Now fold one half of the dough onto the other half with your hand or with the help of the dough scraper and then press the whole thing together again from above with the other hand. Do this alternately in different directions up to about 20 times for a few minutes. Think of a massage: pressure yes, force no.
Do this until you have a homogeneous but still quite sticky mass.
Now cover the dough with your bowl….
…and wait for about 15 minutes. Every dough must rest in order to become really delicious.
We are approaching the finale. Cover your hands with a little olive oil. Then, with both hands and fingers closed, reach under the dough and lift it up. The dough is stretched and its ends point downwards. Let these ends touch each other and place the dough on top. Then do the same again, at a 90 degree angle. And again and again. It’s easy, you’ll see – with this simple movement you gradually create a ball with a surface that miraculously becomes smoother and smoother.
When the dough is smooth on the surface and has taken on the shape of a ball, we perfect it. Gently pull the ball of dough towards you with the inside of your hands, turning it a little, then gently push it away from you.
And already it looks like this:
Important from now on: The top of the dough is the top and it stays that way until the end!
Put a little olive oil in your bowl and place the dough ball in it, top side up.
Divide the dough into 8 equal pieces. This is also best done with the dough scraper. And: The top of the dough always stays on top!
Now small balls of dough are formed from these pieces. There are a whole range of techniques for this, which are also very sexy. We explain the easiest one:
Flour your work surface a little. Put some olive oil on your hands. Lay one piece with the top side down. Fold the outside towards the centre to form a ball shape. Finally, grasp the centre and turn the ball over (the top will be on top again). Use the inside of your hands or your fingertips to form a perfect ball of dough.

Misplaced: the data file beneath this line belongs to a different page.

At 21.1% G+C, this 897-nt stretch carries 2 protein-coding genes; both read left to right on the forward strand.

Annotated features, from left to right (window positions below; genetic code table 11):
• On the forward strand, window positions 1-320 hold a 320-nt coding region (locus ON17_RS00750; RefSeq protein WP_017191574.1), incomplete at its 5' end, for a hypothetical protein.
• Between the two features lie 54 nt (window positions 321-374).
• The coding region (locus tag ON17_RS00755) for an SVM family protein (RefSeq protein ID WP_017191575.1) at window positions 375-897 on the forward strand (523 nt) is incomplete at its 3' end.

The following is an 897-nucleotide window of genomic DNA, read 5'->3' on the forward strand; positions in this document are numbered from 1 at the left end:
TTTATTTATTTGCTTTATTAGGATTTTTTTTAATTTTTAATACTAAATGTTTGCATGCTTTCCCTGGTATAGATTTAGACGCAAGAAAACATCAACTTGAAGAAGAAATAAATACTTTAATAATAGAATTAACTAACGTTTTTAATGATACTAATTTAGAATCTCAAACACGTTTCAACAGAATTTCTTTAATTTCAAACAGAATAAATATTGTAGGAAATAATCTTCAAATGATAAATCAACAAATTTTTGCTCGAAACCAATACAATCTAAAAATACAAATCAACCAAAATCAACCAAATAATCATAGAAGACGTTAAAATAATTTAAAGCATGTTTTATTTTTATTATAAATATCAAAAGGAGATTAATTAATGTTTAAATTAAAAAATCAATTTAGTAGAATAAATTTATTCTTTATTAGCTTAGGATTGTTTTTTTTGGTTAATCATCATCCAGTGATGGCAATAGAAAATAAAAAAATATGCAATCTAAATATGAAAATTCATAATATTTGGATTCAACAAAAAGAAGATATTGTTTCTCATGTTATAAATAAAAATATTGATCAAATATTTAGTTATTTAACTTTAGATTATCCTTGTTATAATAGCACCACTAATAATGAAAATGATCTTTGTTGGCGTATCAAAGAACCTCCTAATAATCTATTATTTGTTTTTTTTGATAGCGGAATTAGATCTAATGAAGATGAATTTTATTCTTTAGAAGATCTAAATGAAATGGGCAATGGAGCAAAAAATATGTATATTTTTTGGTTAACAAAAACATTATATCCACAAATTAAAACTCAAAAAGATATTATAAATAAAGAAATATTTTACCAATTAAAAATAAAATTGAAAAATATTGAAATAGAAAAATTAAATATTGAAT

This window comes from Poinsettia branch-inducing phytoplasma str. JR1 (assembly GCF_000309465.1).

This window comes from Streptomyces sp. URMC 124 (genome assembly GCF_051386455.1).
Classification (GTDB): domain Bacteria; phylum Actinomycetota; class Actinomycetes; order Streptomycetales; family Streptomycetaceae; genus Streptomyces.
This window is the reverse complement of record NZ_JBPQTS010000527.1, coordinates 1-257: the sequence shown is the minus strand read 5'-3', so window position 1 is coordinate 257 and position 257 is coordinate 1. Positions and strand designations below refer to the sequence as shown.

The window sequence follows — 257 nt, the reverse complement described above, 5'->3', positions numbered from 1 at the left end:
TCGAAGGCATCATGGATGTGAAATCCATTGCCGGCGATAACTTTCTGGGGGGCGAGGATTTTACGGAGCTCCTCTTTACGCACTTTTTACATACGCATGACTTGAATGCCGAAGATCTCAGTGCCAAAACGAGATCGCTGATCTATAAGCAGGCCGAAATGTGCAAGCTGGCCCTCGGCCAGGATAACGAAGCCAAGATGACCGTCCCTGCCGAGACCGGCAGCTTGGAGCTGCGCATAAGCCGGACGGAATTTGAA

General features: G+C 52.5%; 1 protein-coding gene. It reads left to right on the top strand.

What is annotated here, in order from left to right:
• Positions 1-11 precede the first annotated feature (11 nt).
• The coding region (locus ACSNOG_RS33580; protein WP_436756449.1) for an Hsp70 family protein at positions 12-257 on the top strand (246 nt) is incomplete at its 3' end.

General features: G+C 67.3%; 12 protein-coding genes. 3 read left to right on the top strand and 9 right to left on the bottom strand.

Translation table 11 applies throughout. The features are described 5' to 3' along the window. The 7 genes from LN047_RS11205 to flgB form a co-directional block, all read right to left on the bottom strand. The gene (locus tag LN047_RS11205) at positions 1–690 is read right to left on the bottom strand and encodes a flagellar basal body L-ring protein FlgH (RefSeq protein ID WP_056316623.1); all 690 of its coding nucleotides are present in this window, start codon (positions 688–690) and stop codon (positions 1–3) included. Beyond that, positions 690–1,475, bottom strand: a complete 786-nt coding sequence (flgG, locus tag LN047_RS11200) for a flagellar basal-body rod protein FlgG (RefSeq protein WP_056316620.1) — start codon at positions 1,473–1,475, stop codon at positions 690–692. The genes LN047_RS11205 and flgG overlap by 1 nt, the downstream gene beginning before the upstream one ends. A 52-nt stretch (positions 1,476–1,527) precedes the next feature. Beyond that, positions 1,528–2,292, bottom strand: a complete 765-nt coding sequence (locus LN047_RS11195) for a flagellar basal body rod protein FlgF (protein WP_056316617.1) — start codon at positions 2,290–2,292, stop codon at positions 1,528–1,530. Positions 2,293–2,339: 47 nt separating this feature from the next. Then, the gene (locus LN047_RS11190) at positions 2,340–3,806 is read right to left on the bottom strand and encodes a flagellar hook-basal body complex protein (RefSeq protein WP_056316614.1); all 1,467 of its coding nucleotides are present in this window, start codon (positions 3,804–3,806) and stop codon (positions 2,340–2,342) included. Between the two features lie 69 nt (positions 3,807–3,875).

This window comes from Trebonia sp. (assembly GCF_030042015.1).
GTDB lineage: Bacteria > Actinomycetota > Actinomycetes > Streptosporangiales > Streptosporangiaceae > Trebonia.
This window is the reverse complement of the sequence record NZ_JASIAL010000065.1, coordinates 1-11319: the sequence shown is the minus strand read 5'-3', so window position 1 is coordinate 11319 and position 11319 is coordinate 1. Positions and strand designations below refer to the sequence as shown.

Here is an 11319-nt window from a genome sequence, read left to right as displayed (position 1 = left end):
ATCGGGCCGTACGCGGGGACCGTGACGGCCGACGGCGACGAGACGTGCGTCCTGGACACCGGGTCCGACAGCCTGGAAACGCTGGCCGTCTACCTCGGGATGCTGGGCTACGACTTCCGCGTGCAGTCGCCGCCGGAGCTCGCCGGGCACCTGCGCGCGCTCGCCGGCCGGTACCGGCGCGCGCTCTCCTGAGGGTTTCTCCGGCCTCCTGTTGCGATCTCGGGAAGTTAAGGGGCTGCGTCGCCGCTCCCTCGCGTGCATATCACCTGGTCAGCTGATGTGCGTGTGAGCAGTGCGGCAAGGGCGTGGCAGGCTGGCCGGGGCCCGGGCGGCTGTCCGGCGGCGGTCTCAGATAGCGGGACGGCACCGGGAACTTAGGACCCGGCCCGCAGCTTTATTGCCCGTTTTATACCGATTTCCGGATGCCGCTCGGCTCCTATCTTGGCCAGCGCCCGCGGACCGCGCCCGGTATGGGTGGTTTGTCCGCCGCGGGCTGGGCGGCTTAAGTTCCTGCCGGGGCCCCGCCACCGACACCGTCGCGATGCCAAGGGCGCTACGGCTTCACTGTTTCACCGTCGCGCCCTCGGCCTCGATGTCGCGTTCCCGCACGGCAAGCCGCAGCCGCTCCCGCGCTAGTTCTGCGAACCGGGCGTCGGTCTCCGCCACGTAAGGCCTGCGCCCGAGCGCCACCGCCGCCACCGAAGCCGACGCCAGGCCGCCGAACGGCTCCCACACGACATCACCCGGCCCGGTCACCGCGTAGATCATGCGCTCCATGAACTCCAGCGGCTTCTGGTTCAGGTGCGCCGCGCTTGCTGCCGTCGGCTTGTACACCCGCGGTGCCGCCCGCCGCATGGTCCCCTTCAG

Now lightly flour an oven sheet and place your dough balls so that they have enough space to double in size. Cover everything with foil. Alternatively, we tried to avoid even this little bit of plastic, placed half of the dough balls on a wooden board and covered it with a damp cloth. It works, but unfortunately the dough dries out rather quite quickly.
After these 2 hours, the dough is ready. Your tomatoes, mozzarella and other ingredients of your choice better be too. We will only explain the dough today, not the rest – the dough is obviously the central element of every pizza.
Phase 5 (the last one):
Now it’s about shaping the pizza.
The short explanation: Put some flour on the dough scraper and use it to lift a ball of dough. Flour the dough ball on both sides. Form the crust with closed fingers, once from both sides. Again, do not forget where the top is. Stretch until the right size is reached.
After countless tests, we come to the conclusion: The best way to bake an excellent pizza in a household oven without energy- and cost-intensive equipment is at maximum heat with convection on a Silpat baking mat that is placed on the oven rack. The oven rack and the mat do not need to be preheated, both cool down quickly enough for the next pizza, nothing sticks and cleaning is child’s play.
The fast version:
The fast version is of course not better!
Skip phase 1 – the poolish.
Use lukewarm water and dissolve 7 g honey (or sugar) and 7 g dry yeast (instead of 4 g) in it. Let this sit for 10 minutes.
Mix the flour (and semolina) with this mixture to make a first dough.
Then continue with phase 2, as from folding the dough.
And may the taste be with you.
Ingredients (for 8 slightly smaller pizzas):
1.000 g flour Tipo 00
800 g flour Tipo 00 and 200 g semolina (recommended)
650 ml water
4 g honey (or brown sugar)
4 g dry yeast
30 g sea salt
Some very good olive oil